Kindergarten girls "illuminating" their identities-in-practice through science instruction framed in explanation building: From the shadows into the light

Open Access
Author:
Mcdyre, Alicia Marie
Graduate Program:
Curriculum and Instruction
Degree:
Doctor of Philosophy
Document Type:
Dissertation
Date of Defense:
June 05, 2014
Committee Members:
  • Carla Zembal Saul, Dissertation Advisor
  • Gregory John Kelly, Dissertation Advisor
  • Stephanie Cayot Serriere, Committee Member
  • Heather A Zimmerman, Committee Member
Keywords:
  • elementary science
  • science literacy
  • positioning
  • explanation building
Abstract:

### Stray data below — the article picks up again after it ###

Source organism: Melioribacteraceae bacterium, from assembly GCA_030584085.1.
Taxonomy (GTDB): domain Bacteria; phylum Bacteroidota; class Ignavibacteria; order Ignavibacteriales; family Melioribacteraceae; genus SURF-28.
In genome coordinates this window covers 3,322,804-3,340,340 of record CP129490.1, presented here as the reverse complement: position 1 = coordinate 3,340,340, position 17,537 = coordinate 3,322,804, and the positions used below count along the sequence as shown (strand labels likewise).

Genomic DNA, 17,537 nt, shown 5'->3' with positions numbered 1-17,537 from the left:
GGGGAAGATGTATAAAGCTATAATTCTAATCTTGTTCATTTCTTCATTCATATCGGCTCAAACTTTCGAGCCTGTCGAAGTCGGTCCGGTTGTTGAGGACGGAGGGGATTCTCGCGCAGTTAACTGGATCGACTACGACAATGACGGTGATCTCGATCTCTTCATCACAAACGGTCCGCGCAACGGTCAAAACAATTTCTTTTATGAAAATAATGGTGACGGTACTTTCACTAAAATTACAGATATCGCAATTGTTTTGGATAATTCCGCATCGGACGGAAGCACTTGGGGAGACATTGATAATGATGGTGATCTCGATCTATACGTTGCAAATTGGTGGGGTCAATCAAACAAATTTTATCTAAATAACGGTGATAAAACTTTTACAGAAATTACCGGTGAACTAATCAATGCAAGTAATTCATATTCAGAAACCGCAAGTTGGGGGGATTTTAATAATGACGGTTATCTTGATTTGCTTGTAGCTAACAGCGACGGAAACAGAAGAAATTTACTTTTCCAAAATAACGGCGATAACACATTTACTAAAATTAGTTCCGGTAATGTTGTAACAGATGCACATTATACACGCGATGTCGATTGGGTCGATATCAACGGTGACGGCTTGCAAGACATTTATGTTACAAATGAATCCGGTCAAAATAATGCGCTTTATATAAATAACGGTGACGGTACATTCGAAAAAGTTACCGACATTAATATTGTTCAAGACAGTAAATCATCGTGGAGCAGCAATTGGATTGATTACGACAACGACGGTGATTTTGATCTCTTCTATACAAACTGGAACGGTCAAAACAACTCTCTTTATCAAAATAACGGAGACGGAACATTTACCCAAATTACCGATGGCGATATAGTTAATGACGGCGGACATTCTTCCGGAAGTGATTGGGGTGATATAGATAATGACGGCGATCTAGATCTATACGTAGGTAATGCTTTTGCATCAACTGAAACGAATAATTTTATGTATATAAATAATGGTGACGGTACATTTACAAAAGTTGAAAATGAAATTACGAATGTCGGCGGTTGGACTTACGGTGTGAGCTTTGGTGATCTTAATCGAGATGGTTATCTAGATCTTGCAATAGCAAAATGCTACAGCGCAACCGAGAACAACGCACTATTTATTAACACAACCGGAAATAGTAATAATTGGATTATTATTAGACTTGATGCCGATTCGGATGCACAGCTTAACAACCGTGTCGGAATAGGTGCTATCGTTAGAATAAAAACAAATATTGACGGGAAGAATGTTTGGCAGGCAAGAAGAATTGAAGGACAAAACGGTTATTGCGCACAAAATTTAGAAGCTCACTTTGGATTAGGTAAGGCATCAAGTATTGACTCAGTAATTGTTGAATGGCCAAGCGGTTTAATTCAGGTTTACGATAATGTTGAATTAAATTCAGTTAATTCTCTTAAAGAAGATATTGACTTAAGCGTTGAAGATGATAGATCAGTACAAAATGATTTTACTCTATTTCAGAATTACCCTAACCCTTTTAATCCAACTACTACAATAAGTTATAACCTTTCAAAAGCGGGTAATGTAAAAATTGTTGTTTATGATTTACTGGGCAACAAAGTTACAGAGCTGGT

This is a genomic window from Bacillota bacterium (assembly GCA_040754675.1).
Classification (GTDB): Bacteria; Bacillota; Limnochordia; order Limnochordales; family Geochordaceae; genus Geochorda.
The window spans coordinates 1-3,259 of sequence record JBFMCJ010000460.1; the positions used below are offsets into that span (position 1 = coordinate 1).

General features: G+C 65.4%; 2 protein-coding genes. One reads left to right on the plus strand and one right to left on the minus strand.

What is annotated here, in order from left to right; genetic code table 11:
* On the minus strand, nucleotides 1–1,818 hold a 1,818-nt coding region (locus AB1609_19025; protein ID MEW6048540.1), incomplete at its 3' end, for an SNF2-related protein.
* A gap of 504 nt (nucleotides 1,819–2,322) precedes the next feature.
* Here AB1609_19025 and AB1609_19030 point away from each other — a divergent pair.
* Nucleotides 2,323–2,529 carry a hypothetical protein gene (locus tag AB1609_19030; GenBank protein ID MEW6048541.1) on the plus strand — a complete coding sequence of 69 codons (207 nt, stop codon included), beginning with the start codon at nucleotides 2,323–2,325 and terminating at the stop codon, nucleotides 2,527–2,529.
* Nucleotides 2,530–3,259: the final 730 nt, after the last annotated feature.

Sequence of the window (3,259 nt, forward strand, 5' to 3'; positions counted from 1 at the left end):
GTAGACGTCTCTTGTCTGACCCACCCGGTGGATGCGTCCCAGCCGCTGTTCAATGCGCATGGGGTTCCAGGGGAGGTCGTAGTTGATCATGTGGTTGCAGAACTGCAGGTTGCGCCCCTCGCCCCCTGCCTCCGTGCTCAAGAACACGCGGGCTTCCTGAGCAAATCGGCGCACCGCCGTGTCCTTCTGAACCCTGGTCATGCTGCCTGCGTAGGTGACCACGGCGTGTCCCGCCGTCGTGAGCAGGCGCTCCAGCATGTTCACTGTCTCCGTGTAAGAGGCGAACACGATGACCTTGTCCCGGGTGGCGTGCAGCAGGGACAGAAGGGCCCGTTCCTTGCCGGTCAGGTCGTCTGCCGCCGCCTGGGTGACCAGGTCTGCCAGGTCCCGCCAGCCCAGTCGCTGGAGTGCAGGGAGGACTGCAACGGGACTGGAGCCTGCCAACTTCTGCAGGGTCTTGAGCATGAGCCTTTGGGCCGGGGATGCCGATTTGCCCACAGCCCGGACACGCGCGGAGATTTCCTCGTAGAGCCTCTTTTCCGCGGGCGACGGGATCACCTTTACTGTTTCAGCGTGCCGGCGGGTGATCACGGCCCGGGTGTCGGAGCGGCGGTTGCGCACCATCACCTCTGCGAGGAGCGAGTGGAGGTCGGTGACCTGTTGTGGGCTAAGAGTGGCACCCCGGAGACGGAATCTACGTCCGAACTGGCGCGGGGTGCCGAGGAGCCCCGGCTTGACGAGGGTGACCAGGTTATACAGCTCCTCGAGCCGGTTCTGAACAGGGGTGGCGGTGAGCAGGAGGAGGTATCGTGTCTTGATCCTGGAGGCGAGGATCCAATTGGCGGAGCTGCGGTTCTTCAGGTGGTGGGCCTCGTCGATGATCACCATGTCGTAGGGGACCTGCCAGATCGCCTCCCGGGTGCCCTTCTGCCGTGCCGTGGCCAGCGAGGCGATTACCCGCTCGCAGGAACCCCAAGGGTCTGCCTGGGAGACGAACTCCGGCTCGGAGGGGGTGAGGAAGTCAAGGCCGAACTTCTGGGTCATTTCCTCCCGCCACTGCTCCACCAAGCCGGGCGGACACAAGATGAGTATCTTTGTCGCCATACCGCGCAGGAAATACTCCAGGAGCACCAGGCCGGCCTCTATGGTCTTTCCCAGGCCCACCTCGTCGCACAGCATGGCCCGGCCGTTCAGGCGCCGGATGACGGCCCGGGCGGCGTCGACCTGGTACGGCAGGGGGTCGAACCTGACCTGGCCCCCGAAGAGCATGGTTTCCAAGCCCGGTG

Recent research on young children’s learning has revealed that they are capable of sophisticated scientific reasoning and has prompted a new era of reform framed around the integration of three main strands – core disciplinary ideas, scientific and engineering practices, and cross-cutting themes. Given the documented issues with girls in science in later grades, I chose to examine their participation in scientific norms and practices in kindergarten to gain insights into their identities-in-practice. From the perspective of identity as an enactment of self, I used the lens identities-in-practice (Lave & Wenger, 1991) to examine the impact that having classroom science instruction framed around constructing explanations with evidence would have on the girls in the class. In this study, I drew from theories of sociocultural learning, positioning, and identities-in-practice to study: a) the norms of participation, b) the authoring and positioning of girls, and c) the identities-in-practice that the girls’ enacted in the kindergarten science classroom. Using a research design informed by qualitative methods and participant observation, I analyzed data using a constant comparative approach and crafted case studies of four girls in the science classroom. Three assertions were generated from this study: a) Identity-in-practice manifests differently in different literacy practices and shows how students chose to be science students across time and activities- a focus on one literacy practice alone is insufficient to understand identity; b) The ways in which the teacher positions girls, especially “quiet” girls, is essential for engaging them in productive participation in science discourse and learning; and c) A focus on classroom science instruction grounded in constructing explanations from evidence provided a consistent framework for students’ writing and talking, which facilitated the establishment of expectations and norms of participation for all students. Implications from this study for elementary school science teachers, professional developers, and university researchers, and a direction for future research are provided after the analysis.